Rodney Reed, A Story That is All Too Familiar

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tags: Black History, lynching, executions

Elisabeth Pearson is an intern with the History News Network.

Rodney Reed, 51, was scheduled for execution on November 20th by the state of Texas.  On November 15th, the Texas Court of Criminal Appeals indefinitely stayed Reed's execution to review his case.


Many doubt Reed’s guilt and the case is drawing attention from the media and celebrities. Rodney Reed was convicted of murdering and raping 19-year-old Stacey Stites in 1996. Initially, Red claimed he did not know Stites but eventually confessed that Stites and he were having an affair. For over two decades, Reed has adamantly maintained his innocence. 


New evidence suggests that Stites fiancé, a police officer named Jimmy Fennel, actually committed the crime. Fennel was released from prison in 2018 after pleading guilty to kidnapping and raping a woman while he was on duty in 2008. In a sworn affidavit, Arthur J. Snow Jr, who served time with Fennel in prison, said  Fennell bragged about killing his fiancée when Fennell said “I have to kill my n***** - loving fiancée.”.


The rough outline of this case reminds me of America’s long and violent history towards black men. The criminalization of black men as sexually deviant and harmful to white women was first sensationalized after Reconstruction in the 1880s. Ida B Wells, an African American journalist and activist, investigated cases where black men accused of raping white women were lynched by mobs. Ida B Wells often reflected on the lynching of black men in her neighborhood of Memphis and began to question the rape allegations as being consensual interracial affairs. In fact she found that in some cases black men who were accused of raping a white woman were actually having a consensual sex. At other times, she found accusations of rape to be completely false and used as a tactic to subjugate black men economically.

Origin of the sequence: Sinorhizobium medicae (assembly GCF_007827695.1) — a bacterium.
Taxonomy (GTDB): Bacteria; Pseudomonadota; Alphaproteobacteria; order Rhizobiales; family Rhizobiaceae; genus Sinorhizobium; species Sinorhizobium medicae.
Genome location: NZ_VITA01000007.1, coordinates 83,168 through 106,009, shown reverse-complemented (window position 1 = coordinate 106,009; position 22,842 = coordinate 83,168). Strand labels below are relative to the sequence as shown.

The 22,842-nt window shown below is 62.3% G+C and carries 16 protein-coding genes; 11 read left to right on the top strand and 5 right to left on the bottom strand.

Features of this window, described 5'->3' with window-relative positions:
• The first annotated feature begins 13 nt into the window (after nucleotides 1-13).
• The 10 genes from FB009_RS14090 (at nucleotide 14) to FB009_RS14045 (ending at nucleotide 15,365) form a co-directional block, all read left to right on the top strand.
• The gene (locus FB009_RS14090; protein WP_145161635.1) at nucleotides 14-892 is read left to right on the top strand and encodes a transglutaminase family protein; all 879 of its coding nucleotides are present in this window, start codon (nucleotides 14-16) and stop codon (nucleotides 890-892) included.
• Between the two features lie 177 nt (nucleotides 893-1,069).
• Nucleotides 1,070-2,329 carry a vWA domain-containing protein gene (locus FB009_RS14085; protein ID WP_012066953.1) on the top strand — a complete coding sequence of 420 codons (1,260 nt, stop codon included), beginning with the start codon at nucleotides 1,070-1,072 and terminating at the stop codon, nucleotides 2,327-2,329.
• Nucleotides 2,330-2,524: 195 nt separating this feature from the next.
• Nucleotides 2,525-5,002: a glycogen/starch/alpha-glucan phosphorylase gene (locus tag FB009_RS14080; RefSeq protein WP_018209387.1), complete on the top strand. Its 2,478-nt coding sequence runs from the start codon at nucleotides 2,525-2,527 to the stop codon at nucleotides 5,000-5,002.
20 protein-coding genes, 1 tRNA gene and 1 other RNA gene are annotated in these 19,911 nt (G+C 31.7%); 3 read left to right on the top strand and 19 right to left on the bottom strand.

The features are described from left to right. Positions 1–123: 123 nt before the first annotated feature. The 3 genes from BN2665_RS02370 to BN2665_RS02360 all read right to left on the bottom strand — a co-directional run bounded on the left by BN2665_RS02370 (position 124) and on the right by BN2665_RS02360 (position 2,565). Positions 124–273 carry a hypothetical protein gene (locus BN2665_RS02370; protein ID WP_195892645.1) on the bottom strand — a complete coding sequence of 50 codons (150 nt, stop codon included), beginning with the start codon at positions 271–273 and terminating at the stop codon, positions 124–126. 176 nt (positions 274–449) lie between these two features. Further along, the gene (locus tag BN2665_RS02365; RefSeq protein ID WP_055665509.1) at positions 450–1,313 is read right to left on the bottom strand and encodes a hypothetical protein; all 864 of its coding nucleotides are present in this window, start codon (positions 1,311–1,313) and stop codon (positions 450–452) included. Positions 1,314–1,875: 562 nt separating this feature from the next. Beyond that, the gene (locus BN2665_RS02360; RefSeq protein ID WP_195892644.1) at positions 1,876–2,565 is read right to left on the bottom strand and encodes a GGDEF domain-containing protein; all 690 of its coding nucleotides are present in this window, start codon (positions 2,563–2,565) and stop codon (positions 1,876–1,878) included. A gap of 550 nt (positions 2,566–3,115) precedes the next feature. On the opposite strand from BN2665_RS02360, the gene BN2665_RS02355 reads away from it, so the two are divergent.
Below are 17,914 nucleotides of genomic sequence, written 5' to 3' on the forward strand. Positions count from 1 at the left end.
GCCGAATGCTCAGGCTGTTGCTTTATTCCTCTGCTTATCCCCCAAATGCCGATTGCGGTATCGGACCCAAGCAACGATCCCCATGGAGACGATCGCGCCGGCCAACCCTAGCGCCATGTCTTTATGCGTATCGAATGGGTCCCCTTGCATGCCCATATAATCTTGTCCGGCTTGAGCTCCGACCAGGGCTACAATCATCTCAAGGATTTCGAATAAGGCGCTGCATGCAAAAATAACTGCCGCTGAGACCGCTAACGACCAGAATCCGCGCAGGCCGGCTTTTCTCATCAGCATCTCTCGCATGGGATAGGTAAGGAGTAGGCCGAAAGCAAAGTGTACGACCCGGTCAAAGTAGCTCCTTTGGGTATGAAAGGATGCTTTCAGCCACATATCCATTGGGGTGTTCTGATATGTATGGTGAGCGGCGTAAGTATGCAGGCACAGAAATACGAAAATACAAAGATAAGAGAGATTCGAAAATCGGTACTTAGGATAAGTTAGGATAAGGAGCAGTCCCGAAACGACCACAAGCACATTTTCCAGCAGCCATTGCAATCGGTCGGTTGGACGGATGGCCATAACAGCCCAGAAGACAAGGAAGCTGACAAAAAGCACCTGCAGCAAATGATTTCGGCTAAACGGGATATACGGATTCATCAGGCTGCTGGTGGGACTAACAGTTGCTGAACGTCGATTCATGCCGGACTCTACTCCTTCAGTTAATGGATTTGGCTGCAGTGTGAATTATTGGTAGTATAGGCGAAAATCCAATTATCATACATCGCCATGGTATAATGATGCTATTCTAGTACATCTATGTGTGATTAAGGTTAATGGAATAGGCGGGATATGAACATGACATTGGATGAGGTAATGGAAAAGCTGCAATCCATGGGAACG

In Mia Bay’s To Tell the Truth Freely: The Life of Ida B Wells, Bay notes the criminalization of African American males was based on the idea of male sexuality and the evolution of races. Bay also notes that Wells concluded that “white southerners routinely invoked the sanctity of white womanhood as a justification for violence against blacks”. This teaches us, that in the post Reconstruction Era, white men were particularly threatened by the presence of a free black man and created narratives to tear them down. Combined with the ideology surrounding the myth of the black rapist, the criminalization of black men via legal and extralegal tactics became commonplace. This ideology set in motion a vicious and racist machine that has affected our judicial system throughout history.


In 1906, Chattanooga, Tennessee, a black man, Ed Johnson was wrongfully convicted and sentence to death for the rape of a white women.


In 1931, Paint Rock, Alabama, eight young black men were  wrongfully convicted of raping two white women and were subsequently executed. These men are more well known as the Scottsboro Boys. 


 In 1977, Monroe, Alabama, African American Brian Baldwin was wrongfully convicted of murdering and raping a 16-year-old white girl, and as a result was executed. He was coerced into confessing and there was evidence that he could not have committed the crime because he was right handed, and the murderer was left-handed. All evidence was lost or destroyed after Baldwins execution.


In 1988, four black men were wrongfully convicted for the murder and rape Carol Schmal, a white woman, and the murder of Lawrence Lionberg. This case is commonly referred to as The Ford Heights Four. Verneal Jimerson and Dennis Williams were sentenced to death while Kenneth Adams and Willie Rainge were imprisoned. 18 years later, all four men were exonerated. These men were convicted by false forensic testimony, coercion of witnesses, and police misconduct. Three investigative journalists disproved the entire case. 


The list of wrongful convictions of black men for raping and or murdering white women is endless. The list of black men not receiving their right to due process is even longer.


These are cases where there is either lack of evidence or exonerating evidence. These cases show that there is a dangerous ideology criminalizing black men as sexually while consecrating white women. Rodney Reed fits this pattern of injustice because he was sentenced to death while potentially exonerating evidence was ignored.